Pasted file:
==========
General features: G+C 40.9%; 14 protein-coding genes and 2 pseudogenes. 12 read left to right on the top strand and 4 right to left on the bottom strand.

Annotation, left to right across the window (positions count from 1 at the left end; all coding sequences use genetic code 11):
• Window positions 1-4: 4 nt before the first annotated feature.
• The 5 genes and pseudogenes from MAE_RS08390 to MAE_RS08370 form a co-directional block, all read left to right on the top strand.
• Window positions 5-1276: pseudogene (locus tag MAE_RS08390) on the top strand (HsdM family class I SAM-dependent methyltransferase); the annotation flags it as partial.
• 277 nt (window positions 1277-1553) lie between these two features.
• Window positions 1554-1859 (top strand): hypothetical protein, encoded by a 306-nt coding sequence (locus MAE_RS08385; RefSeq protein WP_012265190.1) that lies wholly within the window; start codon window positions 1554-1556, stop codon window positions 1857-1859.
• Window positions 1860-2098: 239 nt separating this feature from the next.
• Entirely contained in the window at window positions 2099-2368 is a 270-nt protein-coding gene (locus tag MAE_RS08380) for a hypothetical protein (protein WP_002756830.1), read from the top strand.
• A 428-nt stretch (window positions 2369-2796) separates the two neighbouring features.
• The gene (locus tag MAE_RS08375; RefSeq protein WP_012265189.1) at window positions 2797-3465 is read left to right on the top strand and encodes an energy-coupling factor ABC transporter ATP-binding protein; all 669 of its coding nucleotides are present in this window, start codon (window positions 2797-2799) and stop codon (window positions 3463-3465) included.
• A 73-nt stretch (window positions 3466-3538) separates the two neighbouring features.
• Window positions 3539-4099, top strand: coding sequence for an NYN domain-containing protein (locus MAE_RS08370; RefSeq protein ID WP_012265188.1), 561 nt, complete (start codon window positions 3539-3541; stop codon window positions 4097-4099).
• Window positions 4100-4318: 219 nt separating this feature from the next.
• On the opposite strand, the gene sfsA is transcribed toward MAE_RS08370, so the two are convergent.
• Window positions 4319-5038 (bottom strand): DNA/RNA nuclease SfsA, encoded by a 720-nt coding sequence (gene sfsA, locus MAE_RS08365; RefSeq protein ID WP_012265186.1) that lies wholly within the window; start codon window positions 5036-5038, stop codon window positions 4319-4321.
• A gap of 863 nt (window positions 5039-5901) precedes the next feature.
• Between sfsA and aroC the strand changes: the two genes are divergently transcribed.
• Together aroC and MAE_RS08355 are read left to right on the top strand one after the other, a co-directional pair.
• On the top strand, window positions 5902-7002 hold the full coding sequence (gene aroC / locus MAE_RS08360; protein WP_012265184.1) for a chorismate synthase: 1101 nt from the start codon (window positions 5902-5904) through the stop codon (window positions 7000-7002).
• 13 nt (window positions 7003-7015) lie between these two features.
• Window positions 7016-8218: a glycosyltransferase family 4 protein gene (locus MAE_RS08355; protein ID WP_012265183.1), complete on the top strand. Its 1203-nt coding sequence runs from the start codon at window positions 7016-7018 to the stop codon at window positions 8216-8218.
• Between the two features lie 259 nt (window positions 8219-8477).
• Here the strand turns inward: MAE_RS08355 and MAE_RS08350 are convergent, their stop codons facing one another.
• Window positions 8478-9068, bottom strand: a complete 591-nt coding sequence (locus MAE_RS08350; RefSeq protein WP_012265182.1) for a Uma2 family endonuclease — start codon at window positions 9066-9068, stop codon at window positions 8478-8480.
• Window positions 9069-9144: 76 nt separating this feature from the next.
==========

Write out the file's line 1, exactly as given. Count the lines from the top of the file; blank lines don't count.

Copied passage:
General features: G+C 40.9%; 14 protein-coding genes and 2 pseudogenes. 12 read left to right on the top strand and 4 right to left on the bottom strand.